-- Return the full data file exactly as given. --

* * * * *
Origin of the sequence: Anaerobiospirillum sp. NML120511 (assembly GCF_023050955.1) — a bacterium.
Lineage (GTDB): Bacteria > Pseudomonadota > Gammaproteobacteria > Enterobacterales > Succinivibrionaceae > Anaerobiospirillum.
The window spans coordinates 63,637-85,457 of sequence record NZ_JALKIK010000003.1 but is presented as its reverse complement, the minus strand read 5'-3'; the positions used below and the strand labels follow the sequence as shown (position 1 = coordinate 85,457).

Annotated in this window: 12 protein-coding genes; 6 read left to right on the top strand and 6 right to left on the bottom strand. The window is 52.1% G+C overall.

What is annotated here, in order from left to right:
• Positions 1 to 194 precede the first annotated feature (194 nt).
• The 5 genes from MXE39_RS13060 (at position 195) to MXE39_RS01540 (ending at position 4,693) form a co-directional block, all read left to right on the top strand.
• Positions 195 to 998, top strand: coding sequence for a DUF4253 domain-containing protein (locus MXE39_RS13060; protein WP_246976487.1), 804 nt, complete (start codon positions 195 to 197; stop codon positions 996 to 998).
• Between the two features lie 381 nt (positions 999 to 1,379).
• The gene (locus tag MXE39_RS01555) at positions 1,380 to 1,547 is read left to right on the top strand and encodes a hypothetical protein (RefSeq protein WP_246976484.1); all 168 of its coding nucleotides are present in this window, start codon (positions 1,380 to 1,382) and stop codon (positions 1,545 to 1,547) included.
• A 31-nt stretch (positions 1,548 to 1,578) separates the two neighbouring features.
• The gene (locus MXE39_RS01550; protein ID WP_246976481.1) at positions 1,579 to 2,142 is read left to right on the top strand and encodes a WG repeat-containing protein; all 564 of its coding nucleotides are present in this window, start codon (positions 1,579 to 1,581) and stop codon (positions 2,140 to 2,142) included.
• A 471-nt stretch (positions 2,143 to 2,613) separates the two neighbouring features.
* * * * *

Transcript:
Origin of the sequence: Anaerobiospirillum sp. NML120511 (assembly GCF_023050955.1) — a bacterium.
Lineage (GTDB): Bacteria > Pseudomonadota > Gammaproteobacteria > Enterobacterales > Succinivibrionaceae > Anaerobiospirillum.
The window spans coordinates 63,637-85,457 of sequence record NZ_JALKIK010000003.1 but is presented as its reverse complement, the minus strand read 5'-3'; the positions used below and the strand labels follow the sequence as shown (position 1 = coordinate 85,457).

Annotated in this window: 12 protein-coding genes; 6 read left to right on the top strand and 6 right to left on the bottom strand. The window is 52.1% G+C overall.

What is annotated here, in order from left to right:
• Positions 1 to 194 precede the first annotated feature (194 nt).
• The 5 genes from MXE39_RS13060 (at position 195) to MXE39_RS01540 (ending at position 4,693) form a co-directional block, all read left to right on the top strand.
• Positions 195 to 998, top strand: coding sequence for a DUF4253 domain-containing protein (locus MXE39_RS13060; protein WP_246976487.1), 804 nt, complete (start codon positions 195 to 197; stop codon positions 996 to 998).
• Between the two features lie 381 nt (positions 999 to 1,379).
• The gene (locus tag MXE39_RS01555) at positions 1,380 to 1,547 is read left to right on the top strand and encodes a hypothetical protein (RefSeq protein WP_246976484.1); all 168 of its coding nucleotides are present in this window, start codon (positions 1,380 to 1,382) and stop codon (positions 1,545 to 1,547) included.
• A 31-nt stretch (positions 1,548 to 1,578) separates the two neighbouring features.
• The gene (locus MXE39_RS01550; protein ID WP_246976481.1) at positions 1,579 to 2,142 is read left to right on the top strand and encodes a WG repeat-containing protein; all 564 of its coding nucleotides are present in this window, start codon (positions 1,579 to 1,581) and stop codon (positions 2,140 to 2,142) included.
• A 471-nt stretch (positions 2,143 to 2,613) separates the two neighbouring features.